Known in Cambodia as Lokeshvara, the compassionate bodhisattva Avalokiteshvara is often represented in Khmer art. Recognisable by the small image of the Amitabha Buddha in his headdress, depictions of Lokeshvara were especially popular during the reign of King Jayavarman VII, a devout Buddhist. The rectangular object held in the sculpture’s remaining hand is a palm-leaf manuscript of a sacred text, most likely the Prajnaparamita (The Perfection of Wisdom). It is likely that Lokeshvara’s missing hands held a lotus, a flask containing the nectar of immortality, and a string of prayer beads.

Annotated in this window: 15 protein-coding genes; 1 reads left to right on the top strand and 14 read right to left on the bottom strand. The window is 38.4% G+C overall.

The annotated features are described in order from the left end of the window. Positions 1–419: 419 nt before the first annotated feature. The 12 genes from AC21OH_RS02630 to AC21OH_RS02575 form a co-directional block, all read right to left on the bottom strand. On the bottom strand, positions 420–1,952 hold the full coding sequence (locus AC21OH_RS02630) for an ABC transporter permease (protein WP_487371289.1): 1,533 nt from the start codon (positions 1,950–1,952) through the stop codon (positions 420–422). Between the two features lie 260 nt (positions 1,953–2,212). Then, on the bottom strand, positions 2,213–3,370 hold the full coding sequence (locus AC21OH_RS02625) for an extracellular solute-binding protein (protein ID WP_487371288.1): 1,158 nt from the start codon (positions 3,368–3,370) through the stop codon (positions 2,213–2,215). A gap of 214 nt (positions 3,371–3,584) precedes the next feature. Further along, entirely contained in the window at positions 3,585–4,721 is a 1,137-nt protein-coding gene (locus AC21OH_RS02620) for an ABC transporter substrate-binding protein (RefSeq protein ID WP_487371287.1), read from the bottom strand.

The style of the sculpture’s headdress and skirt cloth (sampot) suggest that it was made in the late Angkor Wat period, shortly before the establishment of the overtly Buddhist Bayon period (1177–1230).
Text © National Gallery of Australia, Canberra 2011
From: Asian gallery extended display label